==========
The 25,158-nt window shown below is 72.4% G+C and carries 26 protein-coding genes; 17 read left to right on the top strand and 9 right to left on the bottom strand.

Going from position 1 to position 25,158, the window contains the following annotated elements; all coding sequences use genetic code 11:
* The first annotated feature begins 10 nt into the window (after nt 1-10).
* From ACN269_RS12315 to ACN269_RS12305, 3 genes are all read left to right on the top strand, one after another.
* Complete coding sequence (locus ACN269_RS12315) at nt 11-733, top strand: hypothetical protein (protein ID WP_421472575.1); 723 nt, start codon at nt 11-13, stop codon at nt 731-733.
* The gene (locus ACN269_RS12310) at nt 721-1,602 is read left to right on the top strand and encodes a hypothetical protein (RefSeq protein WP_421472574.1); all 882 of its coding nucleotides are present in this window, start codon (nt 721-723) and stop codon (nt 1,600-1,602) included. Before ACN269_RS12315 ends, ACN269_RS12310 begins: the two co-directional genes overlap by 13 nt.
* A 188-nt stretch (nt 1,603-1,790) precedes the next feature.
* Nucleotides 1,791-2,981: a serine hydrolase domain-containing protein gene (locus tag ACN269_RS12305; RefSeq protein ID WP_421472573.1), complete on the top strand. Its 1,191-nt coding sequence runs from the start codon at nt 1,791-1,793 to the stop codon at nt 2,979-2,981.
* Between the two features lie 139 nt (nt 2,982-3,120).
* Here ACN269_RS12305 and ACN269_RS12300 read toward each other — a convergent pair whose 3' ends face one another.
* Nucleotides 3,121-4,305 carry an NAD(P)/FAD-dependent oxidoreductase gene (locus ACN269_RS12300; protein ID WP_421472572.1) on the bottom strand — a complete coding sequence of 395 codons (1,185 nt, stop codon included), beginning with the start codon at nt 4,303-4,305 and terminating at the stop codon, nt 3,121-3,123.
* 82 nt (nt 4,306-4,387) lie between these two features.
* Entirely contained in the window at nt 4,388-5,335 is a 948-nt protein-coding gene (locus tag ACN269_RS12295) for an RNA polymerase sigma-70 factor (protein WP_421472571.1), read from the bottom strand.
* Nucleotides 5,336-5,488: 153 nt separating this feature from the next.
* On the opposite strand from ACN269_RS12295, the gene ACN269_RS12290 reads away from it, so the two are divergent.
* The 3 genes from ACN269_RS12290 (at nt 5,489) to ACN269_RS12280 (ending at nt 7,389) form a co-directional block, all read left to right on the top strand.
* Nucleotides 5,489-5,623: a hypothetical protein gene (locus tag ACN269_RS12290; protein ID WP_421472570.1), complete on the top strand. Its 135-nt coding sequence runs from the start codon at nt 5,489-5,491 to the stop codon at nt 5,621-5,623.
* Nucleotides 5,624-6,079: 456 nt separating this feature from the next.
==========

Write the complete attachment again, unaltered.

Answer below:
The 25,158-nt window shown below is 72.4% G+C and carries 26 protein-coding genes; 17 read left to right on the top strand and 9 right to left on the bottom strand.

Going from position 1 to position 25,158, the window contains the following annotated elements; all coding sequences use genetic code 11:
* The first annotated feature begins 10 nt into the window (after nt 1-10).
* From ACN269_RS12315 to ACN269_RS12305, 3 genes are all read left to right on the top strand, one after another.
* Complete coding sequence (locus ACN269_RS12315) at nt 11-733, top strand: hypothetical protein (protein ID WP_421472575.1); 723 nt, start codon at nt 11-13, stop codon at nt 731-733.
* The gene (locus ACN269_RS12310) at nt 721-1,602 is read left to right on the top strand and encodes a hypothetical protein (RefSeq protein WP_421472574.1); all 882 of its coding nucleotides are present in this window, start codon (nt 721-723) and stop codon (nt 1,600-1,602) included. Before ACN269_RS12315 ends, ACN269_RS12310 begins: the two co-directional genes overlap by 13 nt.
* A 188-nt stretch (nt 1,603-1,790) precedes the next feature.
* Nucleotides 1,791-2,981: a serine hydrolase domain-containing protein gene (locus tag ACN269_RS12305; RefSeq protein ID WP_421472573.1), complete on the top strand. Its 1,191-nt coding sequence runs from the start codon at nt 1,791-1,793 to the stop codon at nt 2,979-2,981.
* Between the two features lie 139 nt (nt 2,982-3,120).
* Here ACN269_RS12305 and ACN269_RS12300 read toward each other — a convergent pair whose 3' ends face one another.
* Nucleotides 3,121-4,305 carry an NAD(P)/FAD-dependent oxidoreductase gene (locus ACN269_RS12300; protein ID WP_421472572.1) on the bottom strand — a complete coding sequence of 395 codons (1,185 nt, stop codon included), beginning with the start codon at nt 4,303-4,305 and terminating at the stop codon, nt 3,121-3,123.
* 82 nt (nt 4,306-4,387) lie between these two features.
* Entirely contained in the window at nt 4,388-5,335 is a 948-nt protein-coding gene (locus tag ACN269_RS12295) for an RNA polymerase sigma-70 factor (protein WP_421472571.1), read from the bottom strand.
* Nucleotides 5,336-5,488: 153 nt separating this feature from the next.
* On the opposite strand from ACN269_RS12295, the gene ACN269_RS12290 reads away from it, so the two are divergent.
* The 3 genes from ACN269_RS12290 (at nt 5,489) to ACN269_RS12280 (ending at nt 7,389) form a co-directional block, all read left to right on the top strand.
* Nucleotides 5,489-5,623: a hypothetical protein gene (locus tag ACN269_RS12290; protein ID WP_421472570.1), complete on the top strand. Its 135-nt coding sequence runs from the start codon at nt 5,489-5,491 to the stop codon at nt 5,621-5,623.
* Nucleotides 5,624-6,079: 456 nt separating this feature from the next.